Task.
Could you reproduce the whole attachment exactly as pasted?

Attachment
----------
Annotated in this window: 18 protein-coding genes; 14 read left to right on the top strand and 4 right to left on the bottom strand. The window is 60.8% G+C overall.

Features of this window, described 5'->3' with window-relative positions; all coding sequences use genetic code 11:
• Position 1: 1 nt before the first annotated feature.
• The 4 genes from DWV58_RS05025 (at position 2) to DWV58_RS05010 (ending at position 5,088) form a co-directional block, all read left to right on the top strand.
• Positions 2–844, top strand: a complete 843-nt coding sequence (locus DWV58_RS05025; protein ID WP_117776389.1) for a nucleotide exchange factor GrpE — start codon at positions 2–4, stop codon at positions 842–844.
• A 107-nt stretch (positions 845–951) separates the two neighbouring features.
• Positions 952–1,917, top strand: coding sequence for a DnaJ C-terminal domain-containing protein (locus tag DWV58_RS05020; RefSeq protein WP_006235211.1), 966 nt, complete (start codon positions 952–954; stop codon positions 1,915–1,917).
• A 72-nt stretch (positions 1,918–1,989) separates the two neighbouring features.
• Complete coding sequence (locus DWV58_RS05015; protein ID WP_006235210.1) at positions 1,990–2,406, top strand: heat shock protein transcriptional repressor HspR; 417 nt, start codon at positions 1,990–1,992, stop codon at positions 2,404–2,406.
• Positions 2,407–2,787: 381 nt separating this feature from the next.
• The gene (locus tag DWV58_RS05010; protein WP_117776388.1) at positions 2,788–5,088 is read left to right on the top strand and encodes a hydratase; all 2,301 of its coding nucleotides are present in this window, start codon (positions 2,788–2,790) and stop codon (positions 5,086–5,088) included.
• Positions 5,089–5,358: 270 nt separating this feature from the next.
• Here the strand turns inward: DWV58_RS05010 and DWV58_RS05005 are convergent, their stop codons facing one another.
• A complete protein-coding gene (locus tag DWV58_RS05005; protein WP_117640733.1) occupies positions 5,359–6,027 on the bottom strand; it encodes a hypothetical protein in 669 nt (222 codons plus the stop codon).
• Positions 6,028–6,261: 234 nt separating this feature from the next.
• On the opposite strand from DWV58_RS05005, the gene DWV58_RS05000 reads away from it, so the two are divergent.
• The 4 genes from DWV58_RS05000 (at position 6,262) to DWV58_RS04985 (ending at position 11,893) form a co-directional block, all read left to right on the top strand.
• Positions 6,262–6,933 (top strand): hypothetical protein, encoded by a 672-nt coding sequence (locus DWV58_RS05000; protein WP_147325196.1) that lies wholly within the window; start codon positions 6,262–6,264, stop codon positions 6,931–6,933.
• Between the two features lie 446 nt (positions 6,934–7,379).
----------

Annotated in this window: 18 protein-coding genes; 14 read left to right on the top strand and 4 right to left on the bottom strand. The window is 60.8% G+C overall.

Features of this window, described 5'->3' with window-relative positions; all coding sequences use genetic code 11:
• Position 1: 1 nt before the first annotated feature.
• The 4 genes from DWV58_RS05025 (at position 2) to DWV58_RS05010 (ending at position 5,088) form a co-directional block, all read left to right on the top strand.
• Positions 2–844, top strand: a complete 843-nt coding sequence (locus DWV58_RS05025; protein ID WP_117776389.1) for a nucleotide exchange factor GrpE — start codon at positions 2–4, stop codon at positions 842–844.
• A 107-nt stretch (positions 845–951) separates the two neighbouring features.
• Positions 952–1,917, top strand: coding sequence for a DnaJ C-terminal domain-containing protein (locus tag DWV58_RS05020; RefSeq protein WP_006235211.1), 966 nt, complete (start codon positions 952–954; stop codon positions 1,915–1,917).
• A 72-nt stretch (positions 1,918–1,989) separates the two neighbouring features.
• Complete coding sequence (locus DWV58_RS05015; protein ID WP_006235210.1) at positions 1,990–2,406, top strand: heat shock protein transcriptional repressor HspR; 417 nt, start codon at positions 1,990–1,992, stop codon at positions 2,404–2,406.
• Positions 2,407–2,787: 381 nt separating this feature from the next.
• The gene (locus tag DWV58_RS05010; protein WP_117776388.1) at positions 2,788–5,088 is read left to right on the top strand and encodes a hydratase; all 2,301 of its coding nucleotides are present in this window, start codon (positions 2,788–2,790) and stop codon (positions 5,086–5,088) included.
• Positions 5,089–5,358: 270 nt separating this feature from the next.
• Here the strand turns inward: DWV58_RS05010 and DWV58_RS05005 are convergent, their stop codons facing one another.
• A complete protein-coding gene (locus tag DWV58_RS05005; protein WP_117640733.1) occupies positions 5,359–6,027 on the bottom strand; it encodes a hypothetical protein in 669 nt (222 codons plus the stop codon).
• Positions 6,028–6,261: 234 nt separating this feature from the next.
• On the opposite strand from DWV58_RS05005, the gene DWV58_RS05000 reads away from it, so the two are divergent.
• The 4 genes from DWV58_RS05000 (at position 6,262) to DWV58_RS04985 (ending at position 11,893) form a co-directional block, all read left to right on the top strand.
• Positions 6,262–6,933 (top strand): hypothetical protein, encoded by a 672-nt coding sequence (locus DWV58_RS05000; protein WP_147325196.1) that lies wholly within the window; start codon positions 6,262–6,264, stop codon positions 6,931–6,933.
• Between the two features lie 446 nt (positions 6,934–7,379).